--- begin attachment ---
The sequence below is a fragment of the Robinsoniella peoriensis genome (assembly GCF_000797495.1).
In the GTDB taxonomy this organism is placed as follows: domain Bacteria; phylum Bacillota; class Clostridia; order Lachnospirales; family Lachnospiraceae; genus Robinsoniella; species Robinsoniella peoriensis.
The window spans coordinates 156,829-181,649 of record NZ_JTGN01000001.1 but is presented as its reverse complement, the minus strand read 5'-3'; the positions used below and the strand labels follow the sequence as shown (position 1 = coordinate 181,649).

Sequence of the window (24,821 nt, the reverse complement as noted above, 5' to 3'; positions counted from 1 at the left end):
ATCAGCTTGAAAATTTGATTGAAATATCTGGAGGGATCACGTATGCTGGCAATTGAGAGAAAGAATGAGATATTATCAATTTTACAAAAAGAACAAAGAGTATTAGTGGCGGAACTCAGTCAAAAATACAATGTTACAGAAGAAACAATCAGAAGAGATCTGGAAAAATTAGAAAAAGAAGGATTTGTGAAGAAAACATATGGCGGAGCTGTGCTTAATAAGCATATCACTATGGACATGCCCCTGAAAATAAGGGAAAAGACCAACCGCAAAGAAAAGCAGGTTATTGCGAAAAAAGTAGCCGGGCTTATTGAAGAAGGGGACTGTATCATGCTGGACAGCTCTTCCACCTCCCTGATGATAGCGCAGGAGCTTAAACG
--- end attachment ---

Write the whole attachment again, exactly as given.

The sequence below is a fragment of the Robinsoniella peoriensis genome (assembly GCF_000797495.1).
In the GTDB taxonomy this organism is placed as follows: domain Bacteria; phylum Bacillota; class Clostridia; order Lachnospirales; family Lachnospiraceae; genus Robinsoniella; species Robinsoniella peoriensis.
The window spans coordinates 156,829-181,649 of record NZ_JTGN01000001.1 but is presented as its reverse complement, the minus strand read 5'-3'; the positions used below and the strand labels follow the sequence as shown (position 1 = coordinate 181,649).

Sequence of the window (24,821 nt, the reverse complement as noted above, 5' to 3'; positions counted from 1 at the left end):
ATCAGCTTGAAAATTTGATTGAAATATCTGGAGGGATCACGTATGCTGGCAATTGAGAGAAAGAATGAGATATTATCAATTTTACAAAAAGAACAAAGAGTATTAGTGGCGGAACTCAGTCAAAAATACAATGTTACAGAAGAAACAATCAGAAGAGATCTGGAAAAATTAGAAAAAGAAGGATTTGTGAAGAAAACATATGGCGGAGCTGTGCTTAATAAGCATATCACTATGGACATGCCCCTGAAAATAAGGGAAAAGACCAACCGCAAAGAAAAGCAGGTTATTGCGAAAAAAGTAGCCGGGCTTATTGAAGAAGGGGACTGTATCATGCTGGACAGCTCTTCCACCTCCCTGATGATAGCGCAGGAGCTTAAACG